Lola Cotton, 81, the first transseptal mitral valve patient in Arizona, was back in the pottery studio five days after her procedure.
Lola Cotton’s first mitral valve surgery served her well for at least five years. That open-heart procedure was done in 2009 by former Sarver Heart Center co-director Jack Copeland, MD. “That was a long recovery,” recalled Lola, an 81-year-old resident of Saddlebrooke, Ariz.
The good results wore off about two years ago. “I started feeling very sick and weak, dropped to 90 pounds. I became anemic and required several blood transfusions. I asked my cardiologist if it could be that my porcine valve had started to leak, ” said Lola. She was referred to Kapil Lotun, MD, at UA Sarver Heart Center. Indeed, her pig valve was leaking, and was the cause of her decline. In January 2016, Lola became the first patient in Arizona to have Transcatheter Mitral Valve Replacement using the transseptal approach.
The mitral valve, perhaps the most complex of the heart’s four valves, permits blood flow from the left atrium into the final pumping chamber, known as the left ventricle. When the mitral valve becomes calcified or hardened, it can narrow and it becomes hard for blood to flow forward from the left atrium to the left ventricle. Under other circumstances, the valve leaks and some blood flows backward from the left ventricle to the left atrium. In both these situations, the lungs can fill with fluid and shortness of breath occurs. Other symptoms can result from heart-valve disease.
Until recently when the mitral valve became dysfunctional, open heart-surgery was required to either replace or repair the valve. Recently, “percutaneous” valve procedures have been performed more frequently. Percutaneous valve procedures are performed less invasively, typically using catheters inserted into the blood vessels in the groin and manipulating valves into place through catheters. For those too ill to survive open-heart surgery, these minimally invasive procedures have been shown to safely and effectively replace valves.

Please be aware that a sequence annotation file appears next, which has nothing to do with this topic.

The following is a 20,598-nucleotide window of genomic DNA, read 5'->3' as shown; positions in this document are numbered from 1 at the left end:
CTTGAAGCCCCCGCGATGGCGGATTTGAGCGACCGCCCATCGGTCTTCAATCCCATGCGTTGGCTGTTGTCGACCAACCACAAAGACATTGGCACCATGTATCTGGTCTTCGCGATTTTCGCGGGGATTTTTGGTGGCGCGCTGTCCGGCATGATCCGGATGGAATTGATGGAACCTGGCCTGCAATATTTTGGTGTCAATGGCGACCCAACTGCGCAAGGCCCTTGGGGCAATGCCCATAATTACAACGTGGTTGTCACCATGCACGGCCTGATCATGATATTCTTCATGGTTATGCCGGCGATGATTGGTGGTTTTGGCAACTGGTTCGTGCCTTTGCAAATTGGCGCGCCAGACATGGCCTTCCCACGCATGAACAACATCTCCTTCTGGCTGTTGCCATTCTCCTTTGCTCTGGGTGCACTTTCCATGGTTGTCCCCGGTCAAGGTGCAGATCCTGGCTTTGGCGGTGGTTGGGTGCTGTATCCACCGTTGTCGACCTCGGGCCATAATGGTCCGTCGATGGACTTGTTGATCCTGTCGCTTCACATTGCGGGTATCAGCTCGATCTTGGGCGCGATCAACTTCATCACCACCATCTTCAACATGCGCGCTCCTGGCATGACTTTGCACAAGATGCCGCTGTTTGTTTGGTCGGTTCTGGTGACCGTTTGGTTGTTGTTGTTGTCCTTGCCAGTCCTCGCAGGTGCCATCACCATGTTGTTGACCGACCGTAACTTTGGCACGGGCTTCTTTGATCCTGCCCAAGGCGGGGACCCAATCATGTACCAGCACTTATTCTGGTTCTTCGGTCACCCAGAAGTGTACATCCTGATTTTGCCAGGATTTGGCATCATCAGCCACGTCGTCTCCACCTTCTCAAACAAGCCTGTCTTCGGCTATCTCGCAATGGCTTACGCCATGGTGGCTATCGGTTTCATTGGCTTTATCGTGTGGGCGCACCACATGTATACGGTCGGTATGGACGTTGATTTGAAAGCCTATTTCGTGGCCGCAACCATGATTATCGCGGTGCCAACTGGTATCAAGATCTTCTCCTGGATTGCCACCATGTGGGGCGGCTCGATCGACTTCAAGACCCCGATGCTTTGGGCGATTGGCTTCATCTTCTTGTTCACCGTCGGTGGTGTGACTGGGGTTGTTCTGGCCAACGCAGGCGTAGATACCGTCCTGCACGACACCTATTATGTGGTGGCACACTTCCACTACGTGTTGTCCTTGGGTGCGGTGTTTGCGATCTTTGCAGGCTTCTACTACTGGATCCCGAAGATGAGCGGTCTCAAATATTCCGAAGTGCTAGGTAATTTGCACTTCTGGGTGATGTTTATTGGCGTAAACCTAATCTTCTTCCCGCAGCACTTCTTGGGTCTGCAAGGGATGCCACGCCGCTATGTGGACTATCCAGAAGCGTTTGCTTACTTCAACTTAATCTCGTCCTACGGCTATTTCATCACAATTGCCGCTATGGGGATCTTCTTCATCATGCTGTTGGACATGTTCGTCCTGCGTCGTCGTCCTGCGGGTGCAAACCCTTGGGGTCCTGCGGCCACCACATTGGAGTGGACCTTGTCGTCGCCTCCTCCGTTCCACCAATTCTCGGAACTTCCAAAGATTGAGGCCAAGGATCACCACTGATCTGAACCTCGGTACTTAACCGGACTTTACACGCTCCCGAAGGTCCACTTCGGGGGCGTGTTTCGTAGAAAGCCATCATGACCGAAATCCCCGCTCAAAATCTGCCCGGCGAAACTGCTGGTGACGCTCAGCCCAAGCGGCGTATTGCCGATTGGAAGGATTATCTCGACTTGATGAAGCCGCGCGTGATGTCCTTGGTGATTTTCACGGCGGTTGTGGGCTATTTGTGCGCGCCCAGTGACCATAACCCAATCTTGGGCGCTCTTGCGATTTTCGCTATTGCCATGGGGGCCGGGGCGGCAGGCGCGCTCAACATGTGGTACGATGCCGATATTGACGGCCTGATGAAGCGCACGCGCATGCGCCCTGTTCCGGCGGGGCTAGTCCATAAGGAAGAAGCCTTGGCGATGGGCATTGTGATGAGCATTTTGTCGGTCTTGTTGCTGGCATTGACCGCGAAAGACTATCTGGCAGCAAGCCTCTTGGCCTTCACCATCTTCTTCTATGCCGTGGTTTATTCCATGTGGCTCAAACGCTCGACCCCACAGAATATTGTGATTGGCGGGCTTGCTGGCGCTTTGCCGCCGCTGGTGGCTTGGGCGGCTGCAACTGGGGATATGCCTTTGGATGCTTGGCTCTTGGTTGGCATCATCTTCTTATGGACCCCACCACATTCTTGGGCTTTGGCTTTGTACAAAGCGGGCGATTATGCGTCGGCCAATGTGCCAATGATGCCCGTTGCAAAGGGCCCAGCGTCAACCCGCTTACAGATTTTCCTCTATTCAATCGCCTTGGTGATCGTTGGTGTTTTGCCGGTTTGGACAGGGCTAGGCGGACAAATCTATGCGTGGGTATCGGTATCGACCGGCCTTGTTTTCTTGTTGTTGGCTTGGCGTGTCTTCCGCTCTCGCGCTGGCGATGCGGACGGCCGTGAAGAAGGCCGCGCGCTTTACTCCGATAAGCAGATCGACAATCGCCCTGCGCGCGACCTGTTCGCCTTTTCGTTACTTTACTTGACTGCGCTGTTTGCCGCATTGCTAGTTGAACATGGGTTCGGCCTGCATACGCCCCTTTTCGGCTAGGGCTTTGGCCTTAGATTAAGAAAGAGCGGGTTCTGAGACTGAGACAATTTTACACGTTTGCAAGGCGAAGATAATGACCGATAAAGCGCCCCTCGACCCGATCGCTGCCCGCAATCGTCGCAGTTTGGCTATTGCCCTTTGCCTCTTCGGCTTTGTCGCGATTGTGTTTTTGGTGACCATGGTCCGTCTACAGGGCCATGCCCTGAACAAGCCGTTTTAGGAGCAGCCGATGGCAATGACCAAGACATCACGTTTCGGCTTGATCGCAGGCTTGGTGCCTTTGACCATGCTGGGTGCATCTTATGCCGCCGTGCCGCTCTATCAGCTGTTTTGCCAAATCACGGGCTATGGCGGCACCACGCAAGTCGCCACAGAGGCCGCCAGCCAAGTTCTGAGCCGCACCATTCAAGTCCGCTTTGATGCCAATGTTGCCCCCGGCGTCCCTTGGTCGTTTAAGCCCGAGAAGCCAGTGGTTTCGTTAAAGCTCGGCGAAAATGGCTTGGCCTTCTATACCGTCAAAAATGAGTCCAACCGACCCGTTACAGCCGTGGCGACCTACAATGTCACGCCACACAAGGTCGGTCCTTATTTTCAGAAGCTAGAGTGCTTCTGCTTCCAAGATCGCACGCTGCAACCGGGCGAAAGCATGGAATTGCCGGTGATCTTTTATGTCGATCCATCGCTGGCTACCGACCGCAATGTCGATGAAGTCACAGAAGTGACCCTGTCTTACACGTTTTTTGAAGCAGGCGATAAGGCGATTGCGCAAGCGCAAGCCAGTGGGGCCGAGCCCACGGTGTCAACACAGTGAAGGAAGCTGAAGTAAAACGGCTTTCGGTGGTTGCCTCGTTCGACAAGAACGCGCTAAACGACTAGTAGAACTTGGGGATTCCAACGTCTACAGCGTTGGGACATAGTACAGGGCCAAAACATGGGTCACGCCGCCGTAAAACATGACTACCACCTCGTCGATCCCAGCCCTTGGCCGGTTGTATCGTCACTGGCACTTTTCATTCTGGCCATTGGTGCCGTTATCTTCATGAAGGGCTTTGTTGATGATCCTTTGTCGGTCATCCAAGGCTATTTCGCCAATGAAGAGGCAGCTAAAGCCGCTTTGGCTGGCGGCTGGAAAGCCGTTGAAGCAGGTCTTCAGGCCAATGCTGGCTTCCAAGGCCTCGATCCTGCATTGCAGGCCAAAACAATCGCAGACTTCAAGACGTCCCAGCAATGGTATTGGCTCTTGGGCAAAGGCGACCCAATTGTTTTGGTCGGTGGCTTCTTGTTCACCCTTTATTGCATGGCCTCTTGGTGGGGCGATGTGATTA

Beginning in 2012, Dr. Lotun opened the Transcatheter Aortic Valve Replacement (TAVR) Program for patients with aortic stenosis. More than 165 minimally invasive aortic valve procedures have been done at the Sarver Heart Center and Banner University Medical Center Tucson. In Lola’s case, these techniques were used to place a new mitral valve via catheter with the transseptal approach – a first in Arizona.
“We now have the ability to replace multiple heart valves less invasively in patients who have high risk for open heart surgery,” said Dr. Lotun, associate professor of medicine and director of Interventional Cardiology and the Structural Heart Disease Program and Vascular Medicine in Cardiology at the UA College of Medicine – Tucson. The approach used to place Mrs. Cotton’s valve involved only a hole in the groin. The highly skilled doctors of the TAVR Program were able to place the new valve in the mitral position without any other incisions. This minimizes the invasiveness of the treatment and allows a faster post-procedural recovery. The technology for transcatheter valve replacement continues to advance, allowing more and more valves to be replaced less invasively.
“I felt good the first day after my surgery, and went home from the hospital on the third day. Five days later I was back in my pottery studio,” said Lola. When asked how she felt about being the first in Arizona to have this procedure done, Lola said, “I saw it as an opportunity to turn my health around. Many people think you have to go to a place such as Cleveland Clinic for this level of care, but it’s available right here.”
For more information or to refer a patient, contact: Kimberly Emmons, CMA
Phone: (520) 694-4686 • Fax: (520) 694-1007 • BUMCTStructuralHeart@bannerhealth.com